Zager v. Setzer

Citation88 S.E.2d 94,242 N.C. 493
Decision Date30 June 1955
Docket NumberNo. 678,678
CourtUnited States State Supreme Court of North Carolina
PartiesMax ZAGER v. John W. SETZER.

Thomas Turner, Greensboro, and Proctor & Dameron, Marion, for defendant, appellant.

Moseley & Edwards and Armistead W. Sapp, Greensboro, for plaintiff, appellee.

JOHNSON, Justice.

Our study of the record leaves the impression that the evidence relied on by the defendant was sufficient to carry the case to the jury on the issues of rescission and damages raised by the further defense and counterclaim.

The evidence discloses that the theatre was operated by C. C. Freeman previous to its acquisition by the defendant. Freeman purchased the equipment on the installment-payment plan from the plaintiff about 15 October, 1951, and continued operations until sometime the following spring or summer, when he gave it up and left town. A foreclosure ensued, under which the plaintiff reacquired title to the equipment. Following this, it was sold to the defendant. As a part of the negotiations leading up to the defendant's purchase of the equipment and the signing of the conditional sale contract, the plaintiff represented to him that the previous operator of the theatre had a weekly gross income therefrom of between $600 and $700. The defendant closed the deal after determining that the costs of operating the theatre would be approximately $560 a week. The building and equipment were completely renovated, after which the defendant operated the theatre for a period of several months under the management of a competent, experienced operator. However, the weekly gross income never approximated $600 or $700, as represented by the plaintiff. On the contrary, it ranged from a high of $487 to a low of $222, with the average being $320. Also, it was disclosed by the testimony of former operator Freeman that his highest weekly gross income was $443, with the average being only $343, and that he closed the theatre 'because it was very unprofitable.'

The foregoing line of evidence, when considered with other testimony of an amplifying and corroborative nature, was sufficient to show prima facie the existence of all the elements of actionable fraud. Ward v. Heath, 222 N.C. 470, 24 S.E.2d 5; Vail v. Vail, 233 N.C. 109, 63 S.E.2d 202.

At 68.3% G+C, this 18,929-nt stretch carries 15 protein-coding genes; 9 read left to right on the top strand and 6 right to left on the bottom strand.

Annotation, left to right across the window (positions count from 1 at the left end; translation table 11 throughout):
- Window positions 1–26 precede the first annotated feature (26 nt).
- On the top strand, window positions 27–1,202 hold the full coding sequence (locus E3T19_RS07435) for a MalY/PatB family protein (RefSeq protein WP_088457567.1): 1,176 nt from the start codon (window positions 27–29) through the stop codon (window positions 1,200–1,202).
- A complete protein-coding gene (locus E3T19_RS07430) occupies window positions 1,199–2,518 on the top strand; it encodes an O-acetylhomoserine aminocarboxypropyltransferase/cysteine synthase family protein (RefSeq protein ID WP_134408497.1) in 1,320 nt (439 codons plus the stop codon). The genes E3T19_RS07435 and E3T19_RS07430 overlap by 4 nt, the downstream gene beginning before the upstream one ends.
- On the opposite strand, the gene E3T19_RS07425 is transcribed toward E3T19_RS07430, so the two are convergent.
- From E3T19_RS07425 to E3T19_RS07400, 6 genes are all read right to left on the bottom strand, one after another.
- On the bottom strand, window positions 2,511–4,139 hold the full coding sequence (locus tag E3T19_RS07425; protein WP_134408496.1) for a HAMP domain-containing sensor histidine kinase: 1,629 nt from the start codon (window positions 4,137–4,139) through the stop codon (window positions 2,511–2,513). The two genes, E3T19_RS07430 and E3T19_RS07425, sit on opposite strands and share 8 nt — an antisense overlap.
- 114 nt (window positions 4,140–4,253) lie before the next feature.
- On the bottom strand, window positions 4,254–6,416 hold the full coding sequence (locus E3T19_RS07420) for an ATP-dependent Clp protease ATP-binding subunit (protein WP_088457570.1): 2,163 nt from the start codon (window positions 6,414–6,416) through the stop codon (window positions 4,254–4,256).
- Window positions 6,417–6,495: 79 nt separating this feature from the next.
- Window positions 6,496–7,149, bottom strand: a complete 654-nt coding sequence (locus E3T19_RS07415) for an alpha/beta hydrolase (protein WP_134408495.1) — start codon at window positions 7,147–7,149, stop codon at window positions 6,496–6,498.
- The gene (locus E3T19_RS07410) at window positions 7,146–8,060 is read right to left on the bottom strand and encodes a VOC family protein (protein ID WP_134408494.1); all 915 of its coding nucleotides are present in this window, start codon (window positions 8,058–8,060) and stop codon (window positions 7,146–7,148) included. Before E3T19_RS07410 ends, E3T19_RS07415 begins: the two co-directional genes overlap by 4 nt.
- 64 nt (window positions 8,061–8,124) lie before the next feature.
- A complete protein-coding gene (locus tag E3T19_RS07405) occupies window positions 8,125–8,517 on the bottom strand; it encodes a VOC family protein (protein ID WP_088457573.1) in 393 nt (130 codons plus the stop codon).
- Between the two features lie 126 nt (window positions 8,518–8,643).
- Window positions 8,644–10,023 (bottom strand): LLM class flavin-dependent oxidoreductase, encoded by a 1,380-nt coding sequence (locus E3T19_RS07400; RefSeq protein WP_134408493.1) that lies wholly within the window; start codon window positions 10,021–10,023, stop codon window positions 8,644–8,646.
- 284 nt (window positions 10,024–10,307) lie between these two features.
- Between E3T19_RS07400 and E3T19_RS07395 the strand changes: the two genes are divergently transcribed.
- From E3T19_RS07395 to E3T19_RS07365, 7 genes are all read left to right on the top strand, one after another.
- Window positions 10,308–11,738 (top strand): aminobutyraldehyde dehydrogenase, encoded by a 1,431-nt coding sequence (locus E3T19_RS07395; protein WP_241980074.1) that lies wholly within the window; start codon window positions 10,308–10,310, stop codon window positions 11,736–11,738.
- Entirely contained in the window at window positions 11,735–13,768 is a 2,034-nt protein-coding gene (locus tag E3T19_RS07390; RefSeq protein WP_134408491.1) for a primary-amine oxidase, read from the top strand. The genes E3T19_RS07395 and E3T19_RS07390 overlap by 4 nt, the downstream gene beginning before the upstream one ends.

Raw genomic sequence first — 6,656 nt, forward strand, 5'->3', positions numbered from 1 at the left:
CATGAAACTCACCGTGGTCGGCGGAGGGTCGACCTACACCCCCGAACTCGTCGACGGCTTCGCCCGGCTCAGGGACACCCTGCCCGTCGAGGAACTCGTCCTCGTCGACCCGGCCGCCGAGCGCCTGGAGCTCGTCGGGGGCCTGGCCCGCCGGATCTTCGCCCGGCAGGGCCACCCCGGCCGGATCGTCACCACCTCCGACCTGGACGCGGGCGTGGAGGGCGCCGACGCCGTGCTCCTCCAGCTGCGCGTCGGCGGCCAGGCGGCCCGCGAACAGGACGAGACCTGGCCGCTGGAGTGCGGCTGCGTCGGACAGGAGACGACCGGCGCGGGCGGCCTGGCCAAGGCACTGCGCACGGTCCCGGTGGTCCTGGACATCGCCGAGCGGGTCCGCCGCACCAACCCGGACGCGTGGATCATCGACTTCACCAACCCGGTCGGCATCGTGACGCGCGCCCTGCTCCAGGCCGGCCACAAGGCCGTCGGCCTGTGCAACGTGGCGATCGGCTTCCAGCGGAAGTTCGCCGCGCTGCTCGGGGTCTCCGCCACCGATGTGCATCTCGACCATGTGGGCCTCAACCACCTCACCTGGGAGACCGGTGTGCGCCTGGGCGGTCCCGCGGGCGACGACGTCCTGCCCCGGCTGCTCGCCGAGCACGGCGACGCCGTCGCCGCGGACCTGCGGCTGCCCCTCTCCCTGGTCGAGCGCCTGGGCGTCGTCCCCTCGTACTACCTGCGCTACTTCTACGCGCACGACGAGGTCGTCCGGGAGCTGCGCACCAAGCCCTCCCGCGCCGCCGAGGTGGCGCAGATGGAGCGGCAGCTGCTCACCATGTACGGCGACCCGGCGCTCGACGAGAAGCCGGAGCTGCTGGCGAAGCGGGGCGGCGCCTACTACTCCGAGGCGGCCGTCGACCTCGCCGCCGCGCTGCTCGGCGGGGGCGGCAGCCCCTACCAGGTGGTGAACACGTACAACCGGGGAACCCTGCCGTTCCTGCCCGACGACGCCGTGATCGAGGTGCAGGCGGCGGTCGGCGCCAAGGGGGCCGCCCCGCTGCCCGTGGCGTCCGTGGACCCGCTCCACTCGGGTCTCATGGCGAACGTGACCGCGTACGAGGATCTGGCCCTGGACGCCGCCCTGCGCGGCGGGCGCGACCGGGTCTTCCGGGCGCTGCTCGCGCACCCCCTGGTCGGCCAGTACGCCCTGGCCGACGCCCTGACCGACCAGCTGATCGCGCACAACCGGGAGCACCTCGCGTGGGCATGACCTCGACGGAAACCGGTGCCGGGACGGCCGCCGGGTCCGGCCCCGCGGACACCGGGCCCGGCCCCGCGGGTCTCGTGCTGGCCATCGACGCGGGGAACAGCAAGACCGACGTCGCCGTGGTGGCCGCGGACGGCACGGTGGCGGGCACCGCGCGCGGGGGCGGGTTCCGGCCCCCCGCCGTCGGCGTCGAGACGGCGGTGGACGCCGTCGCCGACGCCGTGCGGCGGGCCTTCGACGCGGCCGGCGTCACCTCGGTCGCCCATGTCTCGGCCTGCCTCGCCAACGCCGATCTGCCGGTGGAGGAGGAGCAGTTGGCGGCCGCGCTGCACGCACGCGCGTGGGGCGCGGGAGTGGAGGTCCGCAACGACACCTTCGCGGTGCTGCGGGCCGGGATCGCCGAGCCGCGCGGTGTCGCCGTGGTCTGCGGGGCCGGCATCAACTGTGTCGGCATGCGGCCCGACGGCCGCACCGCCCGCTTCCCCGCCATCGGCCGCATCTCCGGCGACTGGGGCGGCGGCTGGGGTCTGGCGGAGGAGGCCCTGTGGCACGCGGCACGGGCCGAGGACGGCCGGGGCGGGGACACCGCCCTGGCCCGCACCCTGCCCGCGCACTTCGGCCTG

True, the record discloses no evidence tending to show the plaintiff knew the amount of the former operator's gross income. And in this sense the evidence fails to disclose affirmatively that the plaintiff had knowledge of the alleged falsity of his representation to the effect that the former operator grossed from $600 to $700 a week. However, the evidence is sufficient to support the inference that the plaintiff's representation as to the gross weekly income of the former operator was recklessly made, or positively averred when he was consciously ignorant whether it was true or false, and was intended by him and accepted by the defendant and reasonably relied on as a statement of fact by which the defendant was deceived and caused to suffer loss. The evidence tending to show this state of mind is an adequate substitute for proof of scienter. Roberson v. Williams, 240 N.C. 696, 83 S.E.2d 811; Gray v. Edmonds, 232 N.C. 681, 62 S.E.2d 77; Palomino Mills, Inc., v. Davidson Mills Corp., 230 N.C. 286, 293, 52 S.E.2d 915, 921; Whitehurst v. Life Insurance Co., 149 N.C. 273, 62 S.E. 1067; 23 Am.Jur., Fraud and Deceit, Sec. 68, 1954 Supplement. See also comprehensive annotation entitled 'False representations as to income, profits, or productivity of property as fraud,' 27 A.L.R.2d 14, pp. 60 and 61; Roberson v. Swain, 235 N.C. 50, 69 S.E.2d 15.

We have not overlooked the variance between the defendant's allegations and proofs. In his further defense and counterclaim the defendant expressly alleges the scienter, i. e., that the plaintiff knew of the falsity of his representation as to the weekly gross...

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7 cases
  • Early v. Eley
    • United States
    • North Carolina Supreme Court
    • March 28, 1956
    ...Loan & Ins. Co., supra; Cash Register Co. v. Townsend, supra. This case is easily distinguishable from the case of Zager v. Setzer, 242 N.C. 493, 88 S.E.2d 94. In the Setzer case the plaintiff, as a part of the negotiations, represented to the defendant that the previous operator of the the......
  • Wachovia Bank & Trust Co. v. Smith, 793SC145
    • United States
    • North Carolina Court of Appeals
    • February 5, 1980
    ...made with reckless indifference as to their truthfulness and with an intent that the other party should rely upon them, Zager v. Setzer, 242 N.C. 493, 88 S.E.2d 94 (1955), such is not the case here. Moreover, there was no evidence tending to show that any representations were made in order ......
  • Cantrell v. Woodhill Enterprises, Inc., 201
    • United States
    • North Carolina Supreme Court
    • April 17, 1968
    ...allegation and their proof. G.S. § 1--169. Variance occurs when the proof does not conform to the case pleaded. See Zager v. Setzer, 242 N.C. 493, 88 S.E.2d 94; Davis v. Rhodes, 231 N.C. 71, 56 S.E.2d 43. See also Note, 41 N.C.L.Rev. 647 (1963). The court therefore could not dismiss the act......
  • Haith v. Roper
    • United States
    • North Carolina Supreme Court
    • June 30, 1955
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